You are alone. You know there are others here…their bones rattle in the indolent hot breeze as yours do.

That’s all that’s left of you. Bones. Dry. No marrow anymore. It’s all been sucked clean by beasts. Dry bones, rattling in uneven rhythms in that scorching breeze. You are nothing anymore but hollow emptiness. Dead bones, not even good for the desert creatures to gnaw upon. Dry, empty.

Once you were God’s beloved, rich with marrow and color and muscle and sinew. Blood coursed through you, beating powerfully, rhythmically – thump, bathump, bathump…you were loved by someone, you loved someone, you held an wriggling warm infant in your arms, you hugged a friend. You ate a good meal, gnawing on a lamb bone as now something has  gnawed upon you. The feelings are distant memories now, faded in the same eroded sepia tints of this landscape. But still the palimpsest of feelings, their faint shadows remain.

And in the well of hollowness that you have become, there is a longing that swells up like a dust storm. It is hot and intense – where does this strength come from? How can anything come up like this out of hollow, empty, dry bones? This demanding, urgent longing, this desire…can dry bones desire?

And still the feeling comes. Emotion, rising huge and unstoppable, a tornado now…

…a longing to once again be alive, to feel the breadth and depth of love, to be cradled again in the love of One who has always loved…

…and then there is a whisper, a susurration, the gentlest shift in the breeze. It grows, and it seems to answer the wordless longing…

I am here. I am with you. I will restore you.

You think, can these dry bones live? I am barely more than dust. I am defeated, broken, dead, irreparably destroyed.
But something within says again, “I am here. I am with you. I will restore you.”

And the emptiness within you lessens a bit as the susurration becomes a wind, a breath, the breath that has been gone for so long you have forgotten what breath feels like. The breath comes, and now you are breathing too, you are connected to the source of the breath, and strange and wonderful restoration is happening…your bones are knitting together, not a mere jumble of calcified rocks, but bone connected to bone, sinew, then muscle, then flesh. The breath is rebuilding you, piece by piece.

In what little thought you had before now, you had accepted that you were nothing. Dead. Of no use. Not even a memory anymore. But now you feel the power of the breath filling you, and you are feeling those lungs like bellows, and the warm, life-giving breath  is like the way wine used to make you feel – you’re drunk on it, ecstatic with the feel, and now you feel your heart beating thump bathump bathump and you are alive. You are alive. And not only you, but all the others around you. Not a zombie apocalypse, not some weird apocalyptic horror show, but real life. Restored. Raised up from a desert of brokenness to life once again.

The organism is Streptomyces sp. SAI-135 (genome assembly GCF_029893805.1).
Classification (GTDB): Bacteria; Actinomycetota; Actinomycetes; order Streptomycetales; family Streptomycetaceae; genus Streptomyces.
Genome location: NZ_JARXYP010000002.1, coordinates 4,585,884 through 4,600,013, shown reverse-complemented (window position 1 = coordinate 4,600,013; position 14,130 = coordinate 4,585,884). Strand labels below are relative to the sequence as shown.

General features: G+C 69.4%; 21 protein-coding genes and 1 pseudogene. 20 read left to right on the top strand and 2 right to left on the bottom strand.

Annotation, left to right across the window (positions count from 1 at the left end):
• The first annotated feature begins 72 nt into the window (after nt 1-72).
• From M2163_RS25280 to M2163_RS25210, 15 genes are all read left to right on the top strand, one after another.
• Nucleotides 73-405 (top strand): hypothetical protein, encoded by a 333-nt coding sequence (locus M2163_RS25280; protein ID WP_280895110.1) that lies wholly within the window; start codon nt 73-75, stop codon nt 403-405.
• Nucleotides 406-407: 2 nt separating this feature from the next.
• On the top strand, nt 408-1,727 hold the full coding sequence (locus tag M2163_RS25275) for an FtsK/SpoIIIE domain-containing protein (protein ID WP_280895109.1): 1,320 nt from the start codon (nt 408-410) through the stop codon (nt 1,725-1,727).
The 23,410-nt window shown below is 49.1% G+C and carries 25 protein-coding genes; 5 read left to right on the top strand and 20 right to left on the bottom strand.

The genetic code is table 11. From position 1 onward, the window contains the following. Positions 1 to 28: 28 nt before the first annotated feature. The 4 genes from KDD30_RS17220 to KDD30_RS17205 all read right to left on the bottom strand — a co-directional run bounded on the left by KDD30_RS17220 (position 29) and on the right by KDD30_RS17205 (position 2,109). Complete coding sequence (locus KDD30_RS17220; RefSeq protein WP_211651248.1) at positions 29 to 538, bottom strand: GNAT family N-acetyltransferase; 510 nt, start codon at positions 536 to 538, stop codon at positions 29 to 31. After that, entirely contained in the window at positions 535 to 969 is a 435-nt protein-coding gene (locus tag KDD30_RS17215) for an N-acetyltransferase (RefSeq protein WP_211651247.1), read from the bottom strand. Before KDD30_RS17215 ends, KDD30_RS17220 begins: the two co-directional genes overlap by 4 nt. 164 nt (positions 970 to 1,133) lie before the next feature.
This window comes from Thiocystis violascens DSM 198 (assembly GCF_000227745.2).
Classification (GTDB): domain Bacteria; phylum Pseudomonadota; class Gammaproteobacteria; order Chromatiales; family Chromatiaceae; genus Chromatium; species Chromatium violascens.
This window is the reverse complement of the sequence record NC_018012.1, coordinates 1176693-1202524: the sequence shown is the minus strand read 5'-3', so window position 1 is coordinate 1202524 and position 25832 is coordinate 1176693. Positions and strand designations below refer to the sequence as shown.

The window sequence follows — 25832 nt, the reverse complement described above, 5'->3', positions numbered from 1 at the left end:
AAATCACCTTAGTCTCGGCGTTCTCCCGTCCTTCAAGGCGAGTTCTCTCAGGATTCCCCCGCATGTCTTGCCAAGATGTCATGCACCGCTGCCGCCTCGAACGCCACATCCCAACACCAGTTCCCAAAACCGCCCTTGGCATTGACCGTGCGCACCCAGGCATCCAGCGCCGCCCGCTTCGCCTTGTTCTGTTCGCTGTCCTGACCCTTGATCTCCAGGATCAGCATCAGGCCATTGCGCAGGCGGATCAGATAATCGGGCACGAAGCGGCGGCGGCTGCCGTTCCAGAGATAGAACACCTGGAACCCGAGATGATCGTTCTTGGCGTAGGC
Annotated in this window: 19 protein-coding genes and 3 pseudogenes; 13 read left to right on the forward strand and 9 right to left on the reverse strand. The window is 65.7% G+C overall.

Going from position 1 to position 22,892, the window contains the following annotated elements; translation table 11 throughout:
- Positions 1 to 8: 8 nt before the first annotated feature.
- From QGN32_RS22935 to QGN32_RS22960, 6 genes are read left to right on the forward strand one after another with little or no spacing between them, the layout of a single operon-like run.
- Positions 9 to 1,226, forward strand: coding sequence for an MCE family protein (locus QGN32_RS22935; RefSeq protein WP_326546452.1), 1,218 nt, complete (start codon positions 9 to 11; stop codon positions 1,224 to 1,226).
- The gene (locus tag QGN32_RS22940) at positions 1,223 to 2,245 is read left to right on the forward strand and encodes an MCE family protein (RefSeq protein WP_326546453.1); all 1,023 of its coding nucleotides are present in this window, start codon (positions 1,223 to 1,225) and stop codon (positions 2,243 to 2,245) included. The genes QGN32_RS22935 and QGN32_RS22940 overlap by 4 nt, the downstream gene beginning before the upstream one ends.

Full of the breath, the spirit, the wind that comes from the source.

You know that this is nothing that you could have accomplished yourself. Were it so, would you not have done it eons ago, before the marrow was gnawed from your bones? No, only the source of all life could have accomplished this. You were raised from that which was nothingness, you were restored from death, you were brought  back to life with nothing more than love and breath.

Would that you could do more than simply praise the One who restored you…but God is simply fulfilling a promise: “I will put my spirit within you, and you shall live, and I will place you on your own soil; then you shall know that I, the Lord, have spoken and will act, says the Lord."
But it does not end with that life-giving breath. There is more from the promise-fulfilling God. Full of divine joy, God weeps. Tears of gladness that what was sere and lifeless has been brought back to life. The tears wash over you, cleansing the last of the dust that had clung to you. Tears like raindrops, refreshing you, to be sure, but also refreshing the parched ground. You are washed. The land is washed. Not only have you been reborn, bones reknit, flesh and sinew on bone, but now the land is reborn as well. Those tears have watered your heart and soul and have freshened the parched earth…the first shoots of new life are pushing up through the crust of dirt.